Shakespeare on alcoholBMJ 2011; 342 doi: http://dx.doi.org/10.1136/bmj.d1789 (Published 23 March 2011) Cite this as: BMJ 2011;342:d1789
- Theodore Dalrymple, writer and retired doctor
Shakespeare knew all about drinking; he liked a drink himself. Indeed, we are told that he died after a drinking session in Stratford with Ben Jonson, though whether from alcohol poisoning, an epidemic brought on by the recent flooding in Stratford, or as a matter of coincidence, we do not know.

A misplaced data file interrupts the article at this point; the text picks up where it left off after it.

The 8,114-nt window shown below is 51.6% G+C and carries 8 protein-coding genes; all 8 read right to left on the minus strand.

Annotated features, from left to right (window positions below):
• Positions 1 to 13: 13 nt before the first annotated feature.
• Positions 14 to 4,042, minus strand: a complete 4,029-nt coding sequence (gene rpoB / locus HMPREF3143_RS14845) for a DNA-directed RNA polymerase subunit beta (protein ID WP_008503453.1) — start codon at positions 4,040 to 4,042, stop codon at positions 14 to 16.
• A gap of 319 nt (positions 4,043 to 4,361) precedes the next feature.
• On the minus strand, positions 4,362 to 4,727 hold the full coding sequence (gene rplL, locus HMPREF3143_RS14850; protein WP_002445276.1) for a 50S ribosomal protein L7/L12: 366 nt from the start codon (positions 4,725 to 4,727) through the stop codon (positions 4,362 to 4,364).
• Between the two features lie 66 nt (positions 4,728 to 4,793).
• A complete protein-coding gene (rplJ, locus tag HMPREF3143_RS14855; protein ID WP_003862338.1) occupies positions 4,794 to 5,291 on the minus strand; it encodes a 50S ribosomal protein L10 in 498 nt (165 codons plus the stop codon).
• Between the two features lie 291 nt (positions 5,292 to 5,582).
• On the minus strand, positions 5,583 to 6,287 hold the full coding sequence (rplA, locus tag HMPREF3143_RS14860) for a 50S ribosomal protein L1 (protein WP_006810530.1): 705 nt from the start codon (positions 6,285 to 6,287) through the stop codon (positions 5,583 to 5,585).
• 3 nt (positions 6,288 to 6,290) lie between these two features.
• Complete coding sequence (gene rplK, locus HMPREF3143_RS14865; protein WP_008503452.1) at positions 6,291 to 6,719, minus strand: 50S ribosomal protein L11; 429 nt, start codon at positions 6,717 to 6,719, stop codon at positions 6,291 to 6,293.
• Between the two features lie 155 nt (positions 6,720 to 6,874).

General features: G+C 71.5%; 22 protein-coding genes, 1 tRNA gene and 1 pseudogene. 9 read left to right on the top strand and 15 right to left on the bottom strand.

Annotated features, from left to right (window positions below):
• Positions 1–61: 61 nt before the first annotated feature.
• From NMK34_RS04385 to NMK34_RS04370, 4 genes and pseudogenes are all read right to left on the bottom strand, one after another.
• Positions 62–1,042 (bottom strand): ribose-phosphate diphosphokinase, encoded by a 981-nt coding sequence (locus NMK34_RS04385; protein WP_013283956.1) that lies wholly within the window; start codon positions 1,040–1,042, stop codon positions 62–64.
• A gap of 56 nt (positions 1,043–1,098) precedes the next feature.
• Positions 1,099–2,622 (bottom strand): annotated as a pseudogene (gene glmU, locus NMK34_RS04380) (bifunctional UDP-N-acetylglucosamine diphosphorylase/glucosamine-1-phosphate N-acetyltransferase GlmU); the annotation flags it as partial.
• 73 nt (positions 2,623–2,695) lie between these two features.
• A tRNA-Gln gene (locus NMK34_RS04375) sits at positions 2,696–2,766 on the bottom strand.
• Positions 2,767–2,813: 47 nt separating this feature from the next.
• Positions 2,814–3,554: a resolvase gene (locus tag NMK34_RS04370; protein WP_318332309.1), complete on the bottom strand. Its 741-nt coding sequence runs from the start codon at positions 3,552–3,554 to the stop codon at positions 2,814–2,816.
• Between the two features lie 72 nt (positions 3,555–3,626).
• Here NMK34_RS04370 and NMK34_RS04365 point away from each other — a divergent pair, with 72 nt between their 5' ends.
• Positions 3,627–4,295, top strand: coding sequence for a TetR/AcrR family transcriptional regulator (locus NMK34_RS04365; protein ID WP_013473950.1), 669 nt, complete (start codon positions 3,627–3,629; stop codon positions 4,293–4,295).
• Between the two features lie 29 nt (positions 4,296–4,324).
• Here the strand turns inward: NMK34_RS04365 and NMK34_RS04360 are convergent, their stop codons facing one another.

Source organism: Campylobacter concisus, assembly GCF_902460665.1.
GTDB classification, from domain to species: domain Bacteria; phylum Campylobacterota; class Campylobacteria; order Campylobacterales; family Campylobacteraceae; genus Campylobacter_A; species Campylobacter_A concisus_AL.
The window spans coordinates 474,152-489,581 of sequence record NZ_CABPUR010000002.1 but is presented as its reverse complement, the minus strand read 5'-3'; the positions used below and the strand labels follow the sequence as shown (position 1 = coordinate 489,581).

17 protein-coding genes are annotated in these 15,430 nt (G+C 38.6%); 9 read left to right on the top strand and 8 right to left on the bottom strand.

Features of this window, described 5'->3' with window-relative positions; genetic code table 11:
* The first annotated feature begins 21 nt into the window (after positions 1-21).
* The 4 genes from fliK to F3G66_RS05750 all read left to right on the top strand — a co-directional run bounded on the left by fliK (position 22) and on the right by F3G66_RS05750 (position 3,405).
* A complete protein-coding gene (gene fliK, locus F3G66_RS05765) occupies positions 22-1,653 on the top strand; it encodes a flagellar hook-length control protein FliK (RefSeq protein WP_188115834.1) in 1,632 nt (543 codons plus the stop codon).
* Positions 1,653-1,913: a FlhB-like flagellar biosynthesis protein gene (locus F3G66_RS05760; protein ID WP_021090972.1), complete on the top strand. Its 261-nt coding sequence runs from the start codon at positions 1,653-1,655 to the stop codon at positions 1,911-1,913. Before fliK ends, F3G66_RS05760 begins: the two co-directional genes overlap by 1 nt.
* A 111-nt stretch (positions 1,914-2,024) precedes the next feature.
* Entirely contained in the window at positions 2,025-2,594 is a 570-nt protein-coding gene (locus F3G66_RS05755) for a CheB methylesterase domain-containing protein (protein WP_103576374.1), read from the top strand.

Perhaps, then, the scenes enacted in the centre of every British town and city on Friday and Saturday nights would not altogether have surprised him because, as Iago says to Cassio in Othello, “They [the English] are most potent in potting. Your Dane, your German, and your swag-bellied Hollander—drink, ho!—are nothing to your English.”
Cassio, in fact, has a low tolerance for alcohol: “I have very poor and unhappy …
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